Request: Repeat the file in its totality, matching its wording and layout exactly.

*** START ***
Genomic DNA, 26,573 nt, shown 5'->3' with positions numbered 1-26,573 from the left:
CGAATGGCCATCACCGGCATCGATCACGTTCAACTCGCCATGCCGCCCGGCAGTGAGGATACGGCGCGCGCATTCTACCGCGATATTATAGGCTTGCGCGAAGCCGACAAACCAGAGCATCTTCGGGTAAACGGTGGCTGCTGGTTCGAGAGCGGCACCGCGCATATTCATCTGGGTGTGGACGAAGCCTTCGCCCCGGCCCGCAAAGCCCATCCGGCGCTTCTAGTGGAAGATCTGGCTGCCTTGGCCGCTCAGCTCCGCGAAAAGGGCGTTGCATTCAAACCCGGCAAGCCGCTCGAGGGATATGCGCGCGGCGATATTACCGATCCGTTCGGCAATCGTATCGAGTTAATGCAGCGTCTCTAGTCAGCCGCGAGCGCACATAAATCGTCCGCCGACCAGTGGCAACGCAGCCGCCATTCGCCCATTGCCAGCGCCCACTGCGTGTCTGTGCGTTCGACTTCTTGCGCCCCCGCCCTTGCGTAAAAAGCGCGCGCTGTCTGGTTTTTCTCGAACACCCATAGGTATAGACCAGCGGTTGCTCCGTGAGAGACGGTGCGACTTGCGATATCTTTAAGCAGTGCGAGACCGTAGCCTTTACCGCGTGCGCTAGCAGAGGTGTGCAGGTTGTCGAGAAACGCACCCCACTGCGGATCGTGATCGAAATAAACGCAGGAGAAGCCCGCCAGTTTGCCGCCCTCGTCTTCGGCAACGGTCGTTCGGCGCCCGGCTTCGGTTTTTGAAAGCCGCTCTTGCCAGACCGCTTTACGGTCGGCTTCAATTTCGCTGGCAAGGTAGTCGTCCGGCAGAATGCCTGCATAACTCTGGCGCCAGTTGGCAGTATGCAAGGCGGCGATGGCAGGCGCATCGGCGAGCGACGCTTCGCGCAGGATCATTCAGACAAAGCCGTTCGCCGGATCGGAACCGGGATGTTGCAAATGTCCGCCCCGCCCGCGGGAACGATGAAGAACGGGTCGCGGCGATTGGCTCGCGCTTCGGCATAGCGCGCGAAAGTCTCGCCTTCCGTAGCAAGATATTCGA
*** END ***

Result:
Genomic DNA, 26,573 nt, shown 5'->3' with positions numbered 1-26,573 from the left:
CGAATGGCCATCACCGGCATCGATCACGTTCAACTCGCCATGCCGCCCGGCAGTGAGGATACGGCGCGCGCATTCTACCGCGATATTATAGGCTTGCGCGAAGCCGACAAACCAGAGCATCTTCGGGTAAACGGTGGCTGCTGGTTCGAGAGCGGCACCGCGCATATTCATCTGGGTGTGGACGAAGCCTTCGCCCCGGCCCGCAAAGCCCATCCGGCGCTTCTAGTGGAAGATCTGGCTGCCTTGGCCGCTCAGCTCCGCGAAAAGGGCGTTGCATTCAAACCCGGCAAGCCGCTCGAGGGATATGCGCGCGGCGATATTACCGATCCGTTCGGCAATCGTATCGAGTTAATGCAGCGTCTCTAGTCAGCCGCGAGCGCACATAAATCGTCCGCCGACCAGTGGCAACGCAGCCGCCATTCGCCCATTGCCAGCGCCCACTGCGTGTCTGTGCGTTCGACTTCTTGCGCCCCCGCCCTTGCGTAAAAAGCGCGCGCTGTCTGGTTTTTCTCGAACACCCATAGGTATAGACCAGCGGTTGCTCCGTGAGAGACGGTGCGACTTGCGATATCTTTAAGCAGTGCGAGACCGTAGCCTTTACCGCGTGCGCTAGCAGAGGTGTGCAGGTTGTCGAGAAACGCACCCCACTGCGGATCGTGATCGAAATAAACGCAGGAGAAGCCCGCCAGTTTGCCGCCCTCGTCTTCGGCAACGGTCGTTCGGCGCCCGGCTTCGGTTTTTGAAAGCCGCTCTTGCCAGACCGCTTTACGGTCGGCTTCAATTTCGCTGGCAAGGTAGTCGTCCGGCAGAATGCCTGCATAACTCTGGCGCCAGTTGGCAGTATGCAAGGCGGCGATGGCAGGCGCATCGGCGAGCGACGCTTCGCGCAGGATCATTCAGACAAAGCCGTTCGCCGGATCGGAACCGGGATGTTGCAAATGTCCGCCCCGCCCGCGGGAACGATGAAGAACGGGTCGCGGCGATTGGCTCGCGCTTCGGCATAGCGCGCGAAAGTCTCGCCTTCCGTAGCAAGATATTCGA